3. It’s Good for Everyone Else: The Florida Forestry Association has a slogan that I think captures this point nicely – “Working Forests Work.” Keeping land in timber production that would otherwise be left to become an overgrown mess has many societal benefits. Forest products help produce over 5,000 items that we use in our day-to-day lives. Just in Florida, the forest industry has a $14.6B impact on the state economy and provides over 76,000 jobs. Productive forests also clean the air and water better than a stagnated natural forest resulting from a clearcut. A 2012 study by the University of Florida calculated the estimated value of managed forestland to be over $5,000 per acre when including water purification, carbon stocks, timber and wildlife. It’s good land stewardship.

It’s tough to spend the money on reforestation knowing that you might not be around to see the trees mature. But I think the reasons above make a compelling case for why it’s a good idea for your pocket, your land, and your community. I welcome more good reasons, or thoughts to the contrary. Feel free to comment.

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About the author

Daniel Hautamaki

Daniel joined Southeastern Land Group in 2016 and specializes in timberland and agricultural investments and recreational properties across Florida and in Southeast Alabama. His role as Operations Manager for forestry consulting firm Land & Timber Management has afforded him a wealth of granular experience with land management and getting the most out of a rural property.

Daniel grew up in the foothills of the Appalachians in South Carolina. He received a B.A. in Economics from Wheaton College in Illinois and worked in finance in New York City before returning to the Southeast to pursue his passion for land and the outdoors. He currently lives in Tallahassee, FL with his family.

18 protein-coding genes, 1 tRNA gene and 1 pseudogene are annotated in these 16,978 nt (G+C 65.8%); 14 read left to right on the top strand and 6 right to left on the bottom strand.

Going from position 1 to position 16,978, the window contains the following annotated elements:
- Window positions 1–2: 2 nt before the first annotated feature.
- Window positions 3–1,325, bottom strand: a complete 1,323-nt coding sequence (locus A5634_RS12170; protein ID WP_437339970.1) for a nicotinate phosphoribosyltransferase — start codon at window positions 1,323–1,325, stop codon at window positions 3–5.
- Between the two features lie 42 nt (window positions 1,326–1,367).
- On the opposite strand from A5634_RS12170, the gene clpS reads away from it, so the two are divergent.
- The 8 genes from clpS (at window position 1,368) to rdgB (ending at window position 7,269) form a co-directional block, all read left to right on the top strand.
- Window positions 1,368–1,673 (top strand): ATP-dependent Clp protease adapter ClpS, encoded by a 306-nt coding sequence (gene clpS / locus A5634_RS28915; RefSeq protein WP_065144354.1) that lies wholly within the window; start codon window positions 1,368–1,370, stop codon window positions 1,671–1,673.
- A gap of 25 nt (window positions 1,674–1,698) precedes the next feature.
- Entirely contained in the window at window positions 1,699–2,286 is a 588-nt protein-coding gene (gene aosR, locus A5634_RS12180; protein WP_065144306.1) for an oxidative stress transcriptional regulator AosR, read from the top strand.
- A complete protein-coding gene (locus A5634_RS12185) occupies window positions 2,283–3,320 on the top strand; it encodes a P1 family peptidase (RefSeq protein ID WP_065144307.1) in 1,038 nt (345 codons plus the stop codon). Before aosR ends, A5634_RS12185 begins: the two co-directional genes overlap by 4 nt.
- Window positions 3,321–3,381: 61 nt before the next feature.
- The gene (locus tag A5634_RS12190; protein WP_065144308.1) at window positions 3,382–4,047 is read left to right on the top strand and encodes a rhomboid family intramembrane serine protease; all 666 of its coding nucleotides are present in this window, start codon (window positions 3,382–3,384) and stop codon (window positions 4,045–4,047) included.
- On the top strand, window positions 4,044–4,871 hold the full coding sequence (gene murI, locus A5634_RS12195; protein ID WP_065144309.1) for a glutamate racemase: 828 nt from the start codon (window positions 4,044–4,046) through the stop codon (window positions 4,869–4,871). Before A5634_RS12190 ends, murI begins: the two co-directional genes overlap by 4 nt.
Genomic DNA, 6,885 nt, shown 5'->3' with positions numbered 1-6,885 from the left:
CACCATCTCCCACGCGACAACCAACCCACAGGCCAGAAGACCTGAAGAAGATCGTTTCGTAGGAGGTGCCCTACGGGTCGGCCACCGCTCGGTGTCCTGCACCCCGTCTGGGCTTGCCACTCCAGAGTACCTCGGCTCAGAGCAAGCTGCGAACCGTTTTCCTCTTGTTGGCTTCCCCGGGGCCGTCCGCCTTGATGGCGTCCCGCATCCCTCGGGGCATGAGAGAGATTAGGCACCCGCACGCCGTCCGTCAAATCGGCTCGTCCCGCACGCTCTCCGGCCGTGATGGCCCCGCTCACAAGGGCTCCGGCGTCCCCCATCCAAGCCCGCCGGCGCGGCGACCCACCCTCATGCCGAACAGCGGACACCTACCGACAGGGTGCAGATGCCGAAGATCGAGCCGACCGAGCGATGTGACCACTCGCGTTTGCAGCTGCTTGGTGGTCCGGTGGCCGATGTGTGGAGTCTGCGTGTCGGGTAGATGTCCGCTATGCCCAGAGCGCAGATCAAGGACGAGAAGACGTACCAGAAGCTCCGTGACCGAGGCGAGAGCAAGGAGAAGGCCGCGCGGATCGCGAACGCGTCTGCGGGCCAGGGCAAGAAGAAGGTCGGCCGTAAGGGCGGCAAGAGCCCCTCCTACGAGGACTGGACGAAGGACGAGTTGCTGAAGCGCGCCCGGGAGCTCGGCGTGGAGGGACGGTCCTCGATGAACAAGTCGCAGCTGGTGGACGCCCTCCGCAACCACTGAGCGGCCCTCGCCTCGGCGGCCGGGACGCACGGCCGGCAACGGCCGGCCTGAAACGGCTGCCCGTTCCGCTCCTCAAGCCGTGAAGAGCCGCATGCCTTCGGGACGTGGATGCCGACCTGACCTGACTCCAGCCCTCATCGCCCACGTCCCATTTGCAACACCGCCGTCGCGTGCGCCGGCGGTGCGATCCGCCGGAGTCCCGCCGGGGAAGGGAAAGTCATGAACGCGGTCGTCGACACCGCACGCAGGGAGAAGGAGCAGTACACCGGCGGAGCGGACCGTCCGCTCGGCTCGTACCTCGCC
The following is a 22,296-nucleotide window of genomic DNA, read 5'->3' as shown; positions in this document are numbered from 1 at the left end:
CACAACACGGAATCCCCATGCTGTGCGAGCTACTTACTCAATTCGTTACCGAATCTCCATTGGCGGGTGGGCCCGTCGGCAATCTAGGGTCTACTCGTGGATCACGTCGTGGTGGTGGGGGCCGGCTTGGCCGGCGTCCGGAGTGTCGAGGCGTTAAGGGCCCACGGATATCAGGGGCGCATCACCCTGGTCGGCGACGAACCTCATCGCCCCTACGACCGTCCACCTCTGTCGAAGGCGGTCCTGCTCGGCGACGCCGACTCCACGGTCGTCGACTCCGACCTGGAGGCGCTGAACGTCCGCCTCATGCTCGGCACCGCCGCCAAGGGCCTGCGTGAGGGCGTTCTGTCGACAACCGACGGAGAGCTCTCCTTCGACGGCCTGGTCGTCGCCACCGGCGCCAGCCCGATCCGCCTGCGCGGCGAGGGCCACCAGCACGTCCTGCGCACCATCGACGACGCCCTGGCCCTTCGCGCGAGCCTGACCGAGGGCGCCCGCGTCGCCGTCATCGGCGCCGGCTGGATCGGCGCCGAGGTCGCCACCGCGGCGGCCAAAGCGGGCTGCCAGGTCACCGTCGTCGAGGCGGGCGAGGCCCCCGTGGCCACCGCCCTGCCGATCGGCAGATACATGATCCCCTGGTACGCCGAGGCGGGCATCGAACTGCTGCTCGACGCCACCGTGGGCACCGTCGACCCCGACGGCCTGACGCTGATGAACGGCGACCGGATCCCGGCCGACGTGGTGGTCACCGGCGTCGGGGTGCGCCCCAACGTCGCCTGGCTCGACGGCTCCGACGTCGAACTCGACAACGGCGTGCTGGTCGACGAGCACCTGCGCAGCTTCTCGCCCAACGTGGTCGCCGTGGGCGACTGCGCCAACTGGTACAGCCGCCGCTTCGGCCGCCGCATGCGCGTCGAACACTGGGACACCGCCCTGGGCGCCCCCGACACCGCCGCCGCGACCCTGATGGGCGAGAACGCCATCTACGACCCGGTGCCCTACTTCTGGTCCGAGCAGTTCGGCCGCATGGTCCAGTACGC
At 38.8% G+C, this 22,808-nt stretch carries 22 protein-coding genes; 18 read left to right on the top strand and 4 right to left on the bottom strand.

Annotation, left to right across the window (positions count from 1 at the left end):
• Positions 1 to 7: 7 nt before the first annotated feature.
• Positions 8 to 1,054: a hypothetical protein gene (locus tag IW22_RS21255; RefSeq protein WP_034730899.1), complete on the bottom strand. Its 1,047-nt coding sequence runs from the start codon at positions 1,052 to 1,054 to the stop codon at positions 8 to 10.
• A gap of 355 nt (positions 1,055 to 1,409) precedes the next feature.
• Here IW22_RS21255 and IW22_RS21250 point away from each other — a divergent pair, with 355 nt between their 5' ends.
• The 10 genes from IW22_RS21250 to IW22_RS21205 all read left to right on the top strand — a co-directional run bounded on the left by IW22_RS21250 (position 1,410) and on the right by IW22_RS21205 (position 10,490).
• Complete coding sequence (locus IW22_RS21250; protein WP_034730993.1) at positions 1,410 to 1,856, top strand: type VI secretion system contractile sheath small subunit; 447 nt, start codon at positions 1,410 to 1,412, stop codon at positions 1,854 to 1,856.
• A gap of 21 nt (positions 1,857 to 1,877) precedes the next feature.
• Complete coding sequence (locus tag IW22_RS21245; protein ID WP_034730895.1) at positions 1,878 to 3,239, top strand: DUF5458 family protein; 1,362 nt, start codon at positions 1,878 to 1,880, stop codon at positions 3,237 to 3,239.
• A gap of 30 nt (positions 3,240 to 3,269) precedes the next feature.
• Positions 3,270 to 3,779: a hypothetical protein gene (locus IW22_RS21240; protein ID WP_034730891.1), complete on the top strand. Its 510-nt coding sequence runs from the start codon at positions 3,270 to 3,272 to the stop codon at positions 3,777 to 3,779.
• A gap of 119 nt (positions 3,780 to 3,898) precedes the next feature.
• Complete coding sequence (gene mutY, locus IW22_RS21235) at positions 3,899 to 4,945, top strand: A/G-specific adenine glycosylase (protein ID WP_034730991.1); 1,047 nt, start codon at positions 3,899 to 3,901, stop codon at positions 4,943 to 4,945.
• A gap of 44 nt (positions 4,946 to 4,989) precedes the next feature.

4 Comments

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  • Daniel gave some very good reasons to plant after clear cutting. I am of the opinion that a buyer may not reimburse you the total cost of reforestation in the early life cycle of a planted pine stand. The per acre cost of establishing a new stand can vary widely depending on the silviculture practices. Hand planted vs machine planted? What chemicals are used and how are they applied? And a host of other questions determine the planting cost.

    My experience is the typical timberland buyer purchasing for hunting, recreation and timber income will be hesitant to pay much for planting costs until he sees a couple of years survival. As the trees grow this type buyer does start seeing the benefit of the reforestation. When they are around three years old they are much easier to see in the winter when the weeds and competition die and the green trees are obvious. At three to five years of age you will probably be able to recoup your planting cost and a return on this investment.